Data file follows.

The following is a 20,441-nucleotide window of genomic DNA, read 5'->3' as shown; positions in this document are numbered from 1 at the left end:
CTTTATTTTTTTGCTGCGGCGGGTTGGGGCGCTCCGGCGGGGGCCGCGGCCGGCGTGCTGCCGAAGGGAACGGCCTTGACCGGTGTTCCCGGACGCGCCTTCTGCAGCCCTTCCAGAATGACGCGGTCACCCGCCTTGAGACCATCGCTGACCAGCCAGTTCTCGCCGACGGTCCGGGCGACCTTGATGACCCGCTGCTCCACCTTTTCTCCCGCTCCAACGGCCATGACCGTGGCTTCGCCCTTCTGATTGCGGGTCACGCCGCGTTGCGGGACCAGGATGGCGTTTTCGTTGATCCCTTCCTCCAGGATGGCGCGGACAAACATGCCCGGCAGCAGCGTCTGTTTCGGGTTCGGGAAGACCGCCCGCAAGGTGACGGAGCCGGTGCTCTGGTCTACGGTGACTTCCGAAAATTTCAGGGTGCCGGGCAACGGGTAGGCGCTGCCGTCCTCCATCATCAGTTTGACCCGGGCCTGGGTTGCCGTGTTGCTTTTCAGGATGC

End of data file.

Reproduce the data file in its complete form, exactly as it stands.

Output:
The following is a 20,441-nucleotide window of genomic DNA, read 5'->3' as shown; positions in this document are numbered from 1 at the left end:
CTTTATTTTTTTGCTGCGGCGGGTTGGGGCGCTCCGGCGGGGGCCGCGGCCGGCGTGCTGCCGAAGGGAACGGCCTTGACCGGTGTTCCCGGACGCGCCTTCTGCAGCCCTTCCAGAATGACGCGGTCACCCGCCTTGAGACCATCGCTGACCAGCCAGTTCTCGCCGACGGTCCGGGCGACCTTGATGACCCGCTGCTCCACCTTTTCTCCCGCTCCAACGGCCATGACCGTGGCTTCGCCCTTCTGATTGCGGGTCACGCCGCGTTGCGGGACCAGGATGGCGTTTTCGTTGATCCCTTCCTCCAGGATGGCGCGGACAAACATGCCCGGCAGCAGCGTCTGTTTCGGGTTCGGGAAGACCGCCCGCAAGGTGACGGAGCCGGTGCTCTGGTCTACGGTGACTTCCGAAAATTTCAGGGTGCCGGGCAACGGGTAGGCGCTGCCGTCCTCCATCATCAGTTTGACCCGGGCCTGGGTTGCCGTGTTGCTTTTCAGGATGC